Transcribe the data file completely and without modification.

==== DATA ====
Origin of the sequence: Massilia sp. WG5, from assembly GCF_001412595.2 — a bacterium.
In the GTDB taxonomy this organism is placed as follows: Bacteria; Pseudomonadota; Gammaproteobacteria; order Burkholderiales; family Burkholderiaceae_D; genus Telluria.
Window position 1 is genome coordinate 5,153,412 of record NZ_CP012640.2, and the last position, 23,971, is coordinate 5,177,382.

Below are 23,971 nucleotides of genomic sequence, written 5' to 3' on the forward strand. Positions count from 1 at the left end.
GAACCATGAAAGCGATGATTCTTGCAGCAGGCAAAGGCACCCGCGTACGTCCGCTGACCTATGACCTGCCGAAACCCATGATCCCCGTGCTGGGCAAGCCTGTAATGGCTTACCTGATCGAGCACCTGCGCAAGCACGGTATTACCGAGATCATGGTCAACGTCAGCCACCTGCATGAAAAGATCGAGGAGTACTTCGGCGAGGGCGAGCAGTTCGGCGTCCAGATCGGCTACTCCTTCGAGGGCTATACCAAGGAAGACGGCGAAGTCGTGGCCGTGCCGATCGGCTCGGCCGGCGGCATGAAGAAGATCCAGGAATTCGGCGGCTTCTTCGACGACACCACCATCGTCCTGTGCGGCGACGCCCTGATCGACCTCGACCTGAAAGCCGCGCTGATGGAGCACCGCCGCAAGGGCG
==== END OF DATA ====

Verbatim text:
Origin of the sequence: Massilia sp. WG5, from assembly GCF_001412595.2 — a bacterium.
In the GTDB taxonomy this organism is placed as follows: Bacteria; Pseudomonadota; Gammaproteobacteria; order Burkholderiales; family Burkholderiaceae_D; genus Telluria.
Window position 1 is genome coordinate 5,153,412 of record NZ_CP012640.2, and the last position, 23,971, is coordinate 5,177,382.

Below are 23,971 nucleotides of genomic sequence, written 5' to 3' on the forward strand. Positions count from 1 at the left end.
GAACCATGAAAGCGATGATTCTTGCAGCAGGCAAAGGCACCCGCGTACGTCCGCTGACCTATGACCTGCCGAAACCCATGATCCCCGTGCTGGGCAAGCCTGTAATGGCTTACCTGATCGAGCACCTGCGCAAGCACGGTATTACCGAGATCATGGTCAACGTCAGCCACCTGCATGAAAAGATCGAGGAGTACTTCGGCGAGGGCGAGCAGTTCGGCGTCCAGATCGGCTACTCCTTCGAGGGCTATACCAAGGAAGACGGCGAAGTCGTGGCCGTGCCGATCGGCTCGGCCGGCGGCATGAAGAAGATCCAGGAATTCGGCGGCTTCTTCGACGACACCACCATCGTCCTGTGCGGCGACGCCCTGATCGACCTCGACCTGAAAGCCGCGCTGATGGAGCACCGCCGCAAGGGCG